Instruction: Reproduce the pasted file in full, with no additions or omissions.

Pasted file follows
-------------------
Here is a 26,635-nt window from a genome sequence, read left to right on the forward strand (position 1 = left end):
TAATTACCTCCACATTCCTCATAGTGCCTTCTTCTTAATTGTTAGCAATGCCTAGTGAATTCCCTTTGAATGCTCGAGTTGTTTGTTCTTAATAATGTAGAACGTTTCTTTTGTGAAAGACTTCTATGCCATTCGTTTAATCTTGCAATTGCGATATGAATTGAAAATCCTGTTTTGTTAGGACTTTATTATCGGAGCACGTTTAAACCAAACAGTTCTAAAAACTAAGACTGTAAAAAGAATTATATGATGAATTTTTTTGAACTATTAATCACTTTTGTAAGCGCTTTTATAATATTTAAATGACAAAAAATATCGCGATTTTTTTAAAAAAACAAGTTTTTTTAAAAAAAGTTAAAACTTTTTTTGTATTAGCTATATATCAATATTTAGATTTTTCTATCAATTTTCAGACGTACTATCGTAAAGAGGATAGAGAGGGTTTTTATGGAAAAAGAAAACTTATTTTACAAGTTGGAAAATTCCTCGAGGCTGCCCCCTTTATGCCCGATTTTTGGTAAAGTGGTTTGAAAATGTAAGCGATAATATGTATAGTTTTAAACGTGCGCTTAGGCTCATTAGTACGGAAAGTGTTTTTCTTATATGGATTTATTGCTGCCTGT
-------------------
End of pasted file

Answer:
Here is a 26,635-nt window from a genome sequence, read left to right on the forward strand (position 1 = left end):
TAATTACCTCCACATTCCTCATAGTGCCTTCTTCTTAATTGTTAGCAATGCCTAGTGAATTCCCTTTGAATGCTCGAGTTGTTTGTTCTTAATAATGTAGAACGTTTCTTTTGTGAAAGACTTCTATGCCATTCGTTTAATCTTGCAATTGCGATATGAATTGAAAATCCTGTTTTGTTAGGACTTTATTATCGGAGCACGTTTAAACCAAACAGTTCTAAAAACTAAGACTGTAAAAAGAATTATATGATGAATTTTTTTGAACTATTAATCACTTTTGTAAGCGCTTTTATAATATTTAAATGACAAAAAATATCGCGATTTTTTTAAAAAAACAAGTTTTTTTAAAAAAAGTTAAAACTTTTTTTGTATTAGCTATATATCAATATTTAGATTTTTCTATCAATTTTCAGACGTACTATCGTAAAGAGGATAGAGAGGGTTTTTATGGAAAAAGAAAACTTATTTTACAAGTTGGAAAATTCCTCGAGGCTGCCCCCTTTATGCCCGATTTTTGGTAAAGTGGTTTGAAAATGTAAGCGATAATATGTATAGTTTTAAACGTGCGCTTAGGCTCATTAGTACGGAAAGTGTTTTTCTTATATGGATTTATTGCTGCCTGT